Russia is set to continue prioritising the development of LNG as an alternative fuel over the coming decade, writes Eugene Gerden.
The government’s current long-term policy document, its 2016 national Strategy for Science and Technology (S&T) Development of the Russian Federation, listed “the transition to environmentally friendly and resource-saving energy industry” as one of its seven overarching themes covering the period until 2035.
The strategy included the development of domestic expertise in the construction on LNG-fuelled vessels, and ice-class vessels in particular.
From a fuel perspective, the government has been consulting with some leading domestic shipowners and shippers around potential alternatives for the replacement of HSFO fuels. The alternatives include LNG, LPG, methanol, biofuel, hydrogen and even renewables.
Ship operators in the Baltic Sea and Black Sea basins are expected to focus on LNG and alternative fuels. The Baltic Sea NOx Emission Control Area (NECA) will take effect from January 2021.
Russian Ministry of Energy experts forecast international demand for LNG will accelerate in the next few years, based on newbuilding statistics.
Domestic Russian LNG demand will also increase. As previously reported, Zvezda Shipbuilding Complex has received orders for 15 Arc7 LNG carriers, scheduled for delivery between 2023 and 2025.
The orders form part of the existing state strategy for the development of the Northern Sea Route, which was approved by the Russian government at the end of 2019.
The country plans to take advantage of its more developed LNG supply infrastructure compared with most Western states. In addition, Russia already has well developed port infrastructure, which allows it to conduct LNG bunkering.
Northern Sea Route
The Northern Sea Route remains subject to environmental scrutiny, amid concerns about the impact of emissions and soot at high latitudes. However, the share of LNG-fuelled marine traffic along the Northern Sea Route in the Russian High Arctic in 2019 amounted to 43%.
This is particularly relevant as the Russian government is also beginning to promote active development of hydrocarbon reserves in its Arctic region. This will lead to more active utilisation of the Northern Sea Route and create conditions for the commissioning of a new tanker fleet, that will operate on it. The state is planning to ensure that the majority of these ships will be operated on the basis of environmentally friendly fuels, such as LNG.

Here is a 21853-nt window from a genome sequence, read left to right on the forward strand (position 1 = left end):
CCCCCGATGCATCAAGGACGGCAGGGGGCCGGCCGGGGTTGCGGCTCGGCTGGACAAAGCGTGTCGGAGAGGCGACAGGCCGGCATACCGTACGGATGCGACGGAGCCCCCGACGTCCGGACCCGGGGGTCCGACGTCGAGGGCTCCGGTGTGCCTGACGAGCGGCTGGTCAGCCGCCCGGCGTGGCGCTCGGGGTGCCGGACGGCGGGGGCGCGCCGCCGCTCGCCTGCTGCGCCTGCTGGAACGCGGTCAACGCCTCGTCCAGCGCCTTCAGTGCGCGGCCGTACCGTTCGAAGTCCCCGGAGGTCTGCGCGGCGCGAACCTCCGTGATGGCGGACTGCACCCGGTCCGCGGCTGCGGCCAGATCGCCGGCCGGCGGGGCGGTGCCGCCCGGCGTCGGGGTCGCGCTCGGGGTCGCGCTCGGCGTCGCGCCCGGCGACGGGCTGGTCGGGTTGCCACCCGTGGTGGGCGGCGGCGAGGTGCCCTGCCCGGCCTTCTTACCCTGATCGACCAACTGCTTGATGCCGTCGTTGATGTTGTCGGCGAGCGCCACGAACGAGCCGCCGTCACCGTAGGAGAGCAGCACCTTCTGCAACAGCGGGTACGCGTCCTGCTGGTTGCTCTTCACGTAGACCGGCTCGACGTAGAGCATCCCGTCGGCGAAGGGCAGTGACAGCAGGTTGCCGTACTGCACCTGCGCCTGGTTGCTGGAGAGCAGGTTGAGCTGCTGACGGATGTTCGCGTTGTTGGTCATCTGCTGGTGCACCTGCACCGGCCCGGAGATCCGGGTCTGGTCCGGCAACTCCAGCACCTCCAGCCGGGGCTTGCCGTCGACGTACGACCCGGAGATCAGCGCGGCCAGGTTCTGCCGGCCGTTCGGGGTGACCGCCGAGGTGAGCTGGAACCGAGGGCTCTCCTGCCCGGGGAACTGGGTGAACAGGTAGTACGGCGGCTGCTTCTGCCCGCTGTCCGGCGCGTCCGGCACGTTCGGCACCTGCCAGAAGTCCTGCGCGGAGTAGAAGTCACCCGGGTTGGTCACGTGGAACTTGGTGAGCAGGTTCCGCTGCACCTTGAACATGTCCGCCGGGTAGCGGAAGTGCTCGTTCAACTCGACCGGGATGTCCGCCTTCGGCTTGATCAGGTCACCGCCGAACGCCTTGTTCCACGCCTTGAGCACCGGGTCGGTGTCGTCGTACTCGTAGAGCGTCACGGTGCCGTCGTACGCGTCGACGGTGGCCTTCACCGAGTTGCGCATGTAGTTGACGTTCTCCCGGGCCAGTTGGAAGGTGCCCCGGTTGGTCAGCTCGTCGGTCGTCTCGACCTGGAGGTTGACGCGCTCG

As previously discussed, the Russian government is providing support for the implementation of these plans. This includes financial support for shipping companies to purchase LNG-fuelled vessels.
In addition, part of subsidies will be allocated for construction of new generation vessels, based on LNG and other alternative fuels, within the territory of Russia.
The government is also funding the construction of six LNG-fuelled river vessels, as well as the development of 10 LNG bunkering stations throughout the country. The country’s first LNG-fuelled river vessel, Chaika, was delivered by Volga River-based shipyard JSC Zelenodolsk in August 2020. The vessel was designed by JSC Zelenodolsk Design Bureau.
As previously reported, the Russian government is also understood to be considering lifting VAT on imported components or parts for the marine sector, in order to lower the cost of domestic production.
Overall, LNG is expected to account for 10% of bunker fuel sales in Russia by 2030, Svetlana Vorontsova, vice-president of Transport Integration, a leading Russian analysis and consulting company, told The Motorship.
Alternative fuel infrastructure
The government introduced regulations to promote the production of biogas in 2015, but volumes are very small and focused on the domestic retail market.
Methanol remains an important export commodity for Russia, and a number of large expansion projects, such as the Nadhodka methanol plant near Vladivostok, the 10,000 tonne per day Vysotsk project in the Leningrad region, or the Technoleasing 3,000 tpd Skovodorino plant in the Far East, are expected to lift production will only increase in the immediate future.
Nevertheless, demand for methanol from the domestic transport sector or as a fuel for domestic shipping is expected to remain limited, Russian analysts predict.